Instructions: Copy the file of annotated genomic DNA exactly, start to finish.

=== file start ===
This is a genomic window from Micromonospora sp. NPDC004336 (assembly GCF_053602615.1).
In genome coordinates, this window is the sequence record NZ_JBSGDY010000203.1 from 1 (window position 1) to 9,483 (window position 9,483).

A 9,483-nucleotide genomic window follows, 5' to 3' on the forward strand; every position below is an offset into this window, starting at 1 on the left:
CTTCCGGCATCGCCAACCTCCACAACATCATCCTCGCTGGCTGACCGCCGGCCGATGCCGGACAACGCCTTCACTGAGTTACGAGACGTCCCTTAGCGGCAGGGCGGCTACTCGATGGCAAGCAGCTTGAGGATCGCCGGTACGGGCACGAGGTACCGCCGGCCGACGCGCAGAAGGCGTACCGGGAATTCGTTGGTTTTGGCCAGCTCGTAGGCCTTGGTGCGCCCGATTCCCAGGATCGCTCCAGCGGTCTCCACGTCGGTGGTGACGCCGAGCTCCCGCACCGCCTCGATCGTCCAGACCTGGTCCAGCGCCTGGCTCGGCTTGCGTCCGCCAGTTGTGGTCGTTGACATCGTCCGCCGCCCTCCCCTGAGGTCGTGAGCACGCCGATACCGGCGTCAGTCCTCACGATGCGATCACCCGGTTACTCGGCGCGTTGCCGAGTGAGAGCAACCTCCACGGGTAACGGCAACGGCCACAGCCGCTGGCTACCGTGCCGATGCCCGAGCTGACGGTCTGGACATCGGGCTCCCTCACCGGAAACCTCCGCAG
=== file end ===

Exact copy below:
This is a genomic window from Micromonospora sp. NPDC004336 (assembly GCF_053602615.1).
In genome coordinates, this window is the sequence record NZ_JBSGDY010000203.1 from 1 (window position 1) to 9,483 (window position 9,483).

A 9,483-nucleotide genomic window follows, 5' to 3' on the forward strand; every position below is an offset into this window, starting at 1 on the left:
CTTCCGGCATCGCCAACCTCCACAACATCATCCTCGCTGGCTGACCGCCGGCCGATGCCGGACAACGCCTTCACTGAGTTACGAGACGTCCCTTAGCGGCAGGGCGGCTACTCGATGGCAAGCAGCTTGAGGATCGCCGGTACGGGCACGAGGTACCGCCGGCCGACGCGCAGAAGGCGTACCGGGAATTCGTTGGTTTTGGCCAGCTCGTAGGCCTTGGTGCGCCCGATTCCCAGGATCGCTCCAGCGGTCTCCACGTCGGTGGTGACGCCGAGCTCCCGCACCGCCTCGATCGTCCAGACCTGGTCCAGCGCCTGGCTCGGCTTGCGTCCGCCAGTTGTGGTCGTTGACATCGTCCGCCGCCCTCCCCTGAGGTCGTGAGCACGCCGATACCGGCGTCAGTCCTCACGATGCGATCACCCGGTTACTCGGCGCGTTGCCGAGTGAGAGCAACCTCCACGGGTAACGGCAACGGCCACAGCCGCTGGCTACCGTGCCGATGCCCGAGCTGACGGTCTGGACATCGGGCTCCCTCACCGGAAACCTCCGCAG